Regulatory Developments

DOT Eases Requirements for Security Plans

March 9, 2010 PRINT

Today the U.S. Department of Transportation's Pipeline and Hazardous Materials Safety Administration (PHMSA) issued a final rule narrowing the list of hazardous materials (hazmats) that require security plans when transported in commerce. 75 Fed. Reg. 10974. The rule is effective on October 1, 2010, although voluntary compliance is authorized as of April 8, 2010. The final rule also revises the regulations applicable to the content of and training associated with security plans.

PHMSA's reasons for issuing the revisions center on consistency and harmonization. PHMSA revised the security plan requirements to align them with the Transportation Security Administration's (TSA) Highway Security Sensitive Hazardous Materials (HSSHM) program. PHMSA also believes the changes will harmonize its security plan requirements with those of "high consequence dangerous goods" for which enhanced security measures are recommended under the United Nations Model Regulations on the Transport of Dangerous Goods.

Background

Current regulations require persons who offer for transportation or transport certain hazardous materials in commerce to develop and implement security plans. The scope of these existing regulations is broad; they apply to persons who offer for transportation or transport:

  • A highway-route controlled quantity of a Class 7 (radioactive) material;
  • More than 25 kg (55 lbs.) of a Division 1.1, 1.2, or 1.3 (explosive) material;
  • More than 1 L (1.06 qt.) per package of a material poisonous by inhalation in Hazard Zone A;
  • A shipment in a bulk packaging with a capacity equal to or greater than 13,248 L (3,500 gallons) for liquids or gases or greater than 13.24 cubic meters (468 cubic feet) for solids;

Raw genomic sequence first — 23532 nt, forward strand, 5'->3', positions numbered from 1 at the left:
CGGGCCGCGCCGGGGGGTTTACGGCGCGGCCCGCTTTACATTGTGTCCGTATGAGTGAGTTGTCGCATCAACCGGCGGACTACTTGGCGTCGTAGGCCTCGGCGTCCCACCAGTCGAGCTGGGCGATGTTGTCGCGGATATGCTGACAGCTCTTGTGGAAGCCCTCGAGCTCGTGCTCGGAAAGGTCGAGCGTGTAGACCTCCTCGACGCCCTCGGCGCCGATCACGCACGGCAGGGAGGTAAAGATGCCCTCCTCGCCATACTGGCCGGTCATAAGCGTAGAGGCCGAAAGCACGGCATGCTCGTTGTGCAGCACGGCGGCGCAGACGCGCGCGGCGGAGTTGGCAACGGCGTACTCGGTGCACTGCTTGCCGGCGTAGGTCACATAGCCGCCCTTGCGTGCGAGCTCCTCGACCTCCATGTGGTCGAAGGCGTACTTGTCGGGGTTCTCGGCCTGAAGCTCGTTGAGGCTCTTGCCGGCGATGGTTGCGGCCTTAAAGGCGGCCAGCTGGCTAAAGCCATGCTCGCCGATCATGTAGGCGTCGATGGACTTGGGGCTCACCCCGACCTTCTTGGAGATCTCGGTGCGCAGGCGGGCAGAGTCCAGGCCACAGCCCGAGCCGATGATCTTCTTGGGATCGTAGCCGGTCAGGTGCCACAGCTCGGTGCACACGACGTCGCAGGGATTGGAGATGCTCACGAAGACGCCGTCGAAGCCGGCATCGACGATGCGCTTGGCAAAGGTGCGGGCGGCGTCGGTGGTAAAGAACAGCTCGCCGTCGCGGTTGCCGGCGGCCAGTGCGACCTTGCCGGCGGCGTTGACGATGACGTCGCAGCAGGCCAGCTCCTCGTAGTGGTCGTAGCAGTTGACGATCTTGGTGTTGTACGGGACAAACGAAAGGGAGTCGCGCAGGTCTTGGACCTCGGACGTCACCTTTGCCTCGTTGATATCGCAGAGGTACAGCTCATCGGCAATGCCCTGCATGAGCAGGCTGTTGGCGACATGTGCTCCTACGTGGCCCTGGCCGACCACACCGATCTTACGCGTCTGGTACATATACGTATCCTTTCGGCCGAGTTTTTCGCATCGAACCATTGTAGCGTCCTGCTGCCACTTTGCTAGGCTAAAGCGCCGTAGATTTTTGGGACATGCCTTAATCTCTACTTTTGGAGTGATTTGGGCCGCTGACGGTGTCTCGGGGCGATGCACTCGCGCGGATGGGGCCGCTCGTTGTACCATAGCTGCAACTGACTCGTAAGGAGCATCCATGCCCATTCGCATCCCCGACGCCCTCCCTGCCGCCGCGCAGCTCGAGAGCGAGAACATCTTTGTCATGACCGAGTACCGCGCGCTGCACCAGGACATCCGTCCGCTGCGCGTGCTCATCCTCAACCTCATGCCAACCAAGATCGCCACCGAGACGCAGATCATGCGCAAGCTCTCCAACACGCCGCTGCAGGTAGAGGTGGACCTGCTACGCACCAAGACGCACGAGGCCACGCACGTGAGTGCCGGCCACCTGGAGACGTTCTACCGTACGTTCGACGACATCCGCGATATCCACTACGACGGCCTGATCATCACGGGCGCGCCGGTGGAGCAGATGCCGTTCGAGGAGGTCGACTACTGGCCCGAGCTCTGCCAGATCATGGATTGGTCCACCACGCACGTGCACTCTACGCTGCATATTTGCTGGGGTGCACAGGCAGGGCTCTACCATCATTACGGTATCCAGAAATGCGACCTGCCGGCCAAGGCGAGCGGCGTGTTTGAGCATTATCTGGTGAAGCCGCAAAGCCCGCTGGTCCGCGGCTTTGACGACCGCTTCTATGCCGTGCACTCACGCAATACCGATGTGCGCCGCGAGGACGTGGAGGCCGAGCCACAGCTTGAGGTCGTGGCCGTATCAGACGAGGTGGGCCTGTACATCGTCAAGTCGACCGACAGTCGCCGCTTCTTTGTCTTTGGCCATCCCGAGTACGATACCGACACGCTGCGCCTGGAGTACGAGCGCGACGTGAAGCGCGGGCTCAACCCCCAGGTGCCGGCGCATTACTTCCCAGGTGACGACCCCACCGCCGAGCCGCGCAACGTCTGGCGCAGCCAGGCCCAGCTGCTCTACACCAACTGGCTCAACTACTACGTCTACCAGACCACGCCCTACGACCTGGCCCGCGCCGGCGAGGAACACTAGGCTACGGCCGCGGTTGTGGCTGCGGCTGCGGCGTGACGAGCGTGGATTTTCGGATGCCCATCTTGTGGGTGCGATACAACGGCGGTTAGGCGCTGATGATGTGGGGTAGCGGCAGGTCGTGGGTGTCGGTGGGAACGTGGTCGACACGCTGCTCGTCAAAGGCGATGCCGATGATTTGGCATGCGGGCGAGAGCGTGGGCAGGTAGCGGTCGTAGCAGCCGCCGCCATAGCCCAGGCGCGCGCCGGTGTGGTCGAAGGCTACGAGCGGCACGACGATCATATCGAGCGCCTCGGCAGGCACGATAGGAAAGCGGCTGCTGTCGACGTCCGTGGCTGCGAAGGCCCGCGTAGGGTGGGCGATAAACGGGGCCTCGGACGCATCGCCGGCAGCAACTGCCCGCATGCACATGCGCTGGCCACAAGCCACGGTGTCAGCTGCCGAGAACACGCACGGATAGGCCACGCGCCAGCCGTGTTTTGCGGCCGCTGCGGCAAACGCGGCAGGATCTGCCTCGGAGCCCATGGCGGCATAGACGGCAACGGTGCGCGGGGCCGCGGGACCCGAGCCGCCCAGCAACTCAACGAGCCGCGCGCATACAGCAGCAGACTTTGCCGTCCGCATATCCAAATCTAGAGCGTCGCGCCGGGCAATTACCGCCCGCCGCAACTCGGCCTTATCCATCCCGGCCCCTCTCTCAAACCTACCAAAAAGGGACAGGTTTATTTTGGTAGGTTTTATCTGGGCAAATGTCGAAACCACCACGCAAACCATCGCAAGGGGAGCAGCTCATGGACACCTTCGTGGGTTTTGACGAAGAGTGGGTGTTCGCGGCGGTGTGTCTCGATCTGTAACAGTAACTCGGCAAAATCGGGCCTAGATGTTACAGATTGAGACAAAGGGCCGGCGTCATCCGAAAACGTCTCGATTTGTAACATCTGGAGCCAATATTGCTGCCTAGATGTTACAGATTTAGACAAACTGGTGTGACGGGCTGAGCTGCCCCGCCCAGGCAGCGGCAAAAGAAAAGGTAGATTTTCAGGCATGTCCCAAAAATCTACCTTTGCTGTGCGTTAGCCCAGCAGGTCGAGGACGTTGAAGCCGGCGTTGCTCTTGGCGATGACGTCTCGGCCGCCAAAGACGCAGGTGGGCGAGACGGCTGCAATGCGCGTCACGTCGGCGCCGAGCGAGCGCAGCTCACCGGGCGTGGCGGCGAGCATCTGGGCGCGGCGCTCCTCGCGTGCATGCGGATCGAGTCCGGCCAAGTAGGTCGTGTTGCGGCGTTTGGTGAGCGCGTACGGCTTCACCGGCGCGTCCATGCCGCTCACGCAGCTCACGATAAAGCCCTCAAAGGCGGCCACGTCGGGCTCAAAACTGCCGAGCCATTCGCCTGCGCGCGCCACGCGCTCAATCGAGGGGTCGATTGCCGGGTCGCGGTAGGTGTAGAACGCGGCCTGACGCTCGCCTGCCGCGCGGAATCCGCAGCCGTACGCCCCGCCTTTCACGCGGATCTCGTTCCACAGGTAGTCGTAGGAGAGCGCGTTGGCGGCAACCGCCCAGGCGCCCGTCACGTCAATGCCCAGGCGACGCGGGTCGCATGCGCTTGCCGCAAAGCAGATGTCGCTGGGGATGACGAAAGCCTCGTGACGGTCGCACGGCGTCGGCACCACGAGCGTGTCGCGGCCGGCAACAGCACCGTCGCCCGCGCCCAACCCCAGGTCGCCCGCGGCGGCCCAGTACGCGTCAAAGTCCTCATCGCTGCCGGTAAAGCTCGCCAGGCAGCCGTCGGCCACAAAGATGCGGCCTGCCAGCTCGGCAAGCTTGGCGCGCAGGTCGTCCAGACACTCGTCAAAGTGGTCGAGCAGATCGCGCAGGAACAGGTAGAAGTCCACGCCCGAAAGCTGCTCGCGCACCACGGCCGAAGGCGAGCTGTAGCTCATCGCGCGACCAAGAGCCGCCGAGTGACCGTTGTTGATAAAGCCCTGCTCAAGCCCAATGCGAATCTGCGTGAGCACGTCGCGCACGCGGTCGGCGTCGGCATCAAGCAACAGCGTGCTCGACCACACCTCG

• A shipment in other than a bulk packaging of 2,268 kg (5,000 lbs.) gross weight or more of one class of hazardous materials for which placarding is required;
  • A select agent or toxin regulated by the Centers for Disease Control and Prevention under 42 C.F.R. Part 73 or a select agent or toxin regulated by the U.S. Department of Agriculture under 9 C.F.R. Part 121; or
  • A shipment that requires placarding.

A security plan must include an assessment of possible transportation security risks and appropriate measures to address the assessed risks. Specific measures implemented as part of the plan may vary with the level of threat at a particular time. At a minimum, the security plan must address personnel security, unauthorized access, and en route security. For personnel security, the plan must include measures to confirm information provided by job applicants for positions involving access to and handling of the hazardous materials covered by the plan. For unauthorized access, the plan must include measures to address the risk of unauthorized persons gaining access to materials or transport conveyances being prepared for transportation. For en route security, the plan must include measures to address security risks during transportation, including the security of shipments stored temporarily en route to their destinations.